Prosecutors arrest seven over Srebrenica massacre
Men are the first to be detained for slaughter of over 1,000 Muslims in warehouse in 1995
A file image of forensic experts working on a mass grave in the village of Budak, located some 2.5km from a memorial centre for the massacre victims near the eastern Bosnian town of Srebrenica in July 2005. Photograph: Joe Klamar/AFP/Getty Images.
A file image of Bosnian Muslims praying near coffins at a Memorial Centre in Potocari during a mass burial of more than 520 victims of the Srebrenica massacre. Photograph: Dado Ruvic/Reuters.
Prosecutors have made Serbia’s first arrests of people suspected of the Srebrenica massacre killings.
Serbian police arrested seven men accused of taking part in the slaughter of more than 1,000 Muslims at a warehouse on the outskirts of Srebrenica, a joint team of Serbian and Bosnian prosecutors said.
Altogether, more than 8,000 Bosnian Muslims were killed in the eastern Bosnian enclave by the Serbs in 1995 - the only atrocity in Europe to be labelled genocide by the United Nations since the Second World War.
Serbia in the past has put on trial men who took a group of prisoners away from Srebrenica to be killed, and in 2011 it arrested Ratko Mladic - the warlord who masterminded the slaughter - and sent him to an international criminal court in The Hague, Netherlands.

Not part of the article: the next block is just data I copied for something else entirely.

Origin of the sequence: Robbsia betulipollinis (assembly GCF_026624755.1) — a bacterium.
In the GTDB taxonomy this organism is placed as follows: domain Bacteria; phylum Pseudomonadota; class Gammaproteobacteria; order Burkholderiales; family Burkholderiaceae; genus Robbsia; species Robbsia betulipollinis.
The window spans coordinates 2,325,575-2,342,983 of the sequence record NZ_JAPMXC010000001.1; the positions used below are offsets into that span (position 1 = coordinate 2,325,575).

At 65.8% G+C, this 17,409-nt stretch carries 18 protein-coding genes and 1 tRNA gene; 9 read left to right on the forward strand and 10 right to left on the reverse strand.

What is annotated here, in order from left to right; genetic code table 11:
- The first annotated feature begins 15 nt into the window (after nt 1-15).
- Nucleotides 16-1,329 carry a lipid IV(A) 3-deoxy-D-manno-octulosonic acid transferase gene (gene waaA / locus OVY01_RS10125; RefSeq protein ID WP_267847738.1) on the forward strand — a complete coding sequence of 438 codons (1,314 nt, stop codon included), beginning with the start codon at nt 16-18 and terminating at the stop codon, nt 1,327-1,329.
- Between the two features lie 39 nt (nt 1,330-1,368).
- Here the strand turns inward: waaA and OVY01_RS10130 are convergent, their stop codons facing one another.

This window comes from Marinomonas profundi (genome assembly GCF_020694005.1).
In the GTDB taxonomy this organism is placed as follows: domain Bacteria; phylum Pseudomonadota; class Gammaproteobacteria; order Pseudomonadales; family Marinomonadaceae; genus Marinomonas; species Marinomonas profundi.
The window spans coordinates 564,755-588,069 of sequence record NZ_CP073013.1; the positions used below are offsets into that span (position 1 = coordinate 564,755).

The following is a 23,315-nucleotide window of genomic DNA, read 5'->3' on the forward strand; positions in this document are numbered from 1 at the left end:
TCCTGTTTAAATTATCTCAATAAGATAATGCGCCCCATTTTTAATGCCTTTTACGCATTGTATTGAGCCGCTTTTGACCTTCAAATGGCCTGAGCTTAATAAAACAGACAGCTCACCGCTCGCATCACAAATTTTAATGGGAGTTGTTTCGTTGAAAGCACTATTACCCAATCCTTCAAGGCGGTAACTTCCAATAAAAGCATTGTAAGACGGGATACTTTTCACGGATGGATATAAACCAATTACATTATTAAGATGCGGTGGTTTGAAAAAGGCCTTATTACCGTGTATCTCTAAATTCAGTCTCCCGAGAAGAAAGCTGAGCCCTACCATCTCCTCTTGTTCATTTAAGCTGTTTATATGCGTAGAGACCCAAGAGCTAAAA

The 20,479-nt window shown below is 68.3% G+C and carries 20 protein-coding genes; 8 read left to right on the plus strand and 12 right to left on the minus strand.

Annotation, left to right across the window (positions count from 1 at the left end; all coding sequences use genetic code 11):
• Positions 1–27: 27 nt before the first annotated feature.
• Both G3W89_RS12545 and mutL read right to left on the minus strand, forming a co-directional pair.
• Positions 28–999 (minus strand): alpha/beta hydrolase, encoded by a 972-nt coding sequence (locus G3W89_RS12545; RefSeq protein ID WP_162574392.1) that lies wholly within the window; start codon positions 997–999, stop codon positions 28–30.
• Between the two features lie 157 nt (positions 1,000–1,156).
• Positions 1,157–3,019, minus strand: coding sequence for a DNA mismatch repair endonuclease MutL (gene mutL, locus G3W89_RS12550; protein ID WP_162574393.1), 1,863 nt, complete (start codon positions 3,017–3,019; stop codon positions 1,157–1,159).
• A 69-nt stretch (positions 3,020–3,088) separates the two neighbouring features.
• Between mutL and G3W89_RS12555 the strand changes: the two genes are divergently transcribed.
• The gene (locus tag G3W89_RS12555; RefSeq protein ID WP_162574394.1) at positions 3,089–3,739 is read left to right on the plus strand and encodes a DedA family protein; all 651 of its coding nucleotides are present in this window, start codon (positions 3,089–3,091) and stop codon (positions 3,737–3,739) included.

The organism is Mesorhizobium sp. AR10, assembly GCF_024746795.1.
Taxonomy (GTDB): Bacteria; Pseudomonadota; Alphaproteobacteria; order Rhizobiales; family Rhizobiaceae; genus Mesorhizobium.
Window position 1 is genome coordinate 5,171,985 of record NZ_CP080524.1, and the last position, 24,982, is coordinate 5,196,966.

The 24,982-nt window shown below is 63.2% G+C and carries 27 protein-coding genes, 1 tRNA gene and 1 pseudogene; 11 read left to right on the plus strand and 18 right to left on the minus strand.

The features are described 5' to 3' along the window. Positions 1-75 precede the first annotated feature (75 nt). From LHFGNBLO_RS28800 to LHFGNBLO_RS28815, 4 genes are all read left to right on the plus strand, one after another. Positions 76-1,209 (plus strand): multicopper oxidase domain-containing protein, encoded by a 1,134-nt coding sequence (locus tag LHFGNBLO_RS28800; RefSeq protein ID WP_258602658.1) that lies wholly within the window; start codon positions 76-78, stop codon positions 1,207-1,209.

The new arrests are Serbia’s first attempt to bring to justice men who got their hands bloody in the massacre 20 years ago in July.
“It is important to stress that this is the first time that our prosecutor’s office is dealing with the mass killings of civilians and war prisoners in Srebrenica,” said Bruno Vekaric, the lead Serb prosecutor.
He said Serbia was approaching a key moment in confronting its past.
“We have never dealt with a crime of such proportions,” said Mr Vekaric, Serbia’s deputy war crimes prosecutor. “It is very important for Serbia to take a clear position toward Srebrenica through a court process.”
The biggest arrest in the sweep was Nedeljko Milidragovic, the commander dubbed “Nedjo the Butcher”, who went on to become a successful businessman in Serbia.
The collaboration by prosecutors from former wartime enemies Serbia and Bosnia - supported by the UN war crimes tribunal in The Hague — is the most important case of judicial teamwork helping to heal the wounds of the war.
The arrests follow a December sweep by the same team of prosecutors of 15 suspects in a separate wartime atrocity, a massacre that followed an abduction from a Bosnian train.
Many Serbs still view as heroes their wartime leaders — including Mladic and Bosnian Serb president Radovan Karadzic, who are on trial at the UN war crimes tribunal — and believe they were victims of an elaborate Western plot.
That makes the current campaign to detain the killers deeply sensitive. Serbia’s conservative government is allowing the prosecutions to move forward in part because it is eager to join the European Union.